Wait… what? $50? Aren’t there cheaper options?
Yes. They’re called licorice schnapps or anise liqueurs. They’re sweetened. They usually have a single ingredient. They come in low proofs. They lack the complexity, the drama, and the elan of absinthe. SUCK IT UP AND GO TO STEP 3
Look, “Thrift Shop” is my favorite song for a reason.
Got it. Good rum can be had for $15 and less and Coke is always on sale. GO SNIP SOME COUPONS
How to drink the stuff.
Straight: served neat in a glass.
NO!!!! Are you insane? Did you see the proof on this stuff? Not even the crazy artists in the Belle Epoque drank the stuff straight and you, my friend, are nowhere near that level of crazy. Plus, absinthe is a vile and revolting potion served straight.
With water, then?
Yes… but a very special preparation:
What about the sugar?
Lots of people like sugar with their absinthe-it’s not remotely sweet on its own. Dissolve some sugar or simple syrup in your drink to taste.
What’s with the absinthe drip and the absinthe spoon and the absinthe glass and the absinthe fountain and all the other supporting apparatus?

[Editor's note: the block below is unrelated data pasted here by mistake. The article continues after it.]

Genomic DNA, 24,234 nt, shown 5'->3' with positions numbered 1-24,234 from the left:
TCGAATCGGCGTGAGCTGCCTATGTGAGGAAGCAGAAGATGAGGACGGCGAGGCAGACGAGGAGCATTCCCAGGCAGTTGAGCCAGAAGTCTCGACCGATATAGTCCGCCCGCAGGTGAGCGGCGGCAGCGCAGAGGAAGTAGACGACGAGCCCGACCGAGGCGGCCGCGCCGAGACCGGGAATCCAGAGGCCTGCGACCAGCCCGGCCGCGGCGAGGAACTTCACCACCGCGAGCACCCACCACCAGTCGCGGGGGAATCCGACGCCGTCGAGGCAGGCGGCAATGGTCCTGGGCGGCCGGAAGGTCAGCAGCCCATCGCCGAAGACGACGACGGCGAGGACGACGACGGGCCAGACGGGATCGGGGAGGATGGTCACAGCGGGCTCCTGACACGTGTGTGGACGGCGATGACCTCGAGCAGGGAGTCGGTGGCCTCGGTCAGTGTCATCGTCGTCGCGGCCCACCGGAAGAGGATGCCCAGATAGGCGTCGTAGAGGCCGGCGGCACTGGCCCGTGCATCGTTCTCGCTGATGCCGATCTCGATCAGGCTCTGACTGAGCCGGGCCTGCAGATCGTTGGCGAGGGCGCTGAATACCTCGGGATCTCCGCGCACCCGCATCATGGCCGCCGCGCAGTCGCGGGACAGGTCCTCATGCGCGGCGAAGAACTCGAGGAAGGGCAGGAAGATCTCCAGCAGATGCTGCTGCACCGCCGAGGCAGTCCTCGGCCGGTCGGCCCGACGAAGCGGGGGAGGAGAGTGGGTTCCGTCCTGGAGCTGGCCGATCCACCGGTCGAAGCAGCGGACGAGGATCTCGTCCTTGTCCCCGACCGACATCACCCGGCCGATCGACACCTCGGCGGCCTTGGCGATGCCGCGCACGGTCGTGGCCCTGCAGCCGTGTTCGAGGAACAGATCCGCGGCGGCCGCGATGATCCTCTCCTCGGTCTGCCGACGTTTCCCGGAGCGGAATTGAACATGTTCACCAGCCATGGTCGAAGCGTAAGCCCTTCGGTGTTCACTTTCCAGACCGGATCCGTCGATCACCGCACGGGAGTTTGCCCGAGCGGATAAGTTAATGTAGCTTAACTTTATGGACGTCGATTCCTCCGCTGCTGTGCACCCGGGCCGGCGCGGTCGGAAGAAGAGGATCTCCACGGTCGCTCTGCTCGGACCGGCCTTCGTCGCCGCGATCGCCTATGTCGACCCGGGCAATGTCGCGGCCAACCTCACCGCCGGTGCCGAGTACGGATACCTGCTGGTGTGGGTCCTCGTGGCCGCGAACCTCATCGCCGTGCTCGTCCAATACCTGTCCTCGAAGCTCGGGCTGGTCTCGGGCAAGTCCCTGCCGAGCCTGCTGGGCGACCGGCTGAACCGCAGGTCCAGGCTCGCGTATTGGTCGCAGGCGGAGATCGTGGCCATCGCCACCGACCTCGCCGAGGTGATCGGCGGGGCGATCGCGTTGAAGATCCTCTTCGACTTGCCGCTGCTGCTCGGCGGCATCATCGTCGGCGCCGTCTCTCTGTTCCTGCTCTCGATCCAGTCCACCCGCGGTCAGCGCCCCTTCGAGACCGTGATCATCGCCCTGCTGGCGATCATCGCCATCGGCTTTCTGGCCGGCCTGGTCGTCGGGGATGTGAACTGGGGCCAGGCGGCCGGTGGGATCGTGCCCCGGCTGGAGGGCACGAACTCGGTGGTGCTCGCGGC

Well, this is a newbies guide to absinthe and rolling with that level of equipment will set you back something like $200 - $400. But if you can get it, it’s all very cool. The fountain will contain the icy water and create a slow drip into the glass. The spoon will rest on top of the glass and the drips will gradually dissolve the sugar while you gaze at it. (Then it will help you stir and dissolve the sugar.) The glass will show off the absinthe and the louche. It’s all very dramatic and very, very French. If you like absinthe, then you should do all of this.
But if you just want to try it, ice water is fine as long as it’s cold. The sugar can be dissolved in any way you’re familiar with from drinking coffee.
Last note: we here at Proof66 are greatly indebted to Sonja Kassebaum of North Shore Distillery, who makes Sirene Absinthe. She kindly introduced us to absinthe, spoke to us about its history, and patiently taught us about the proper preparation.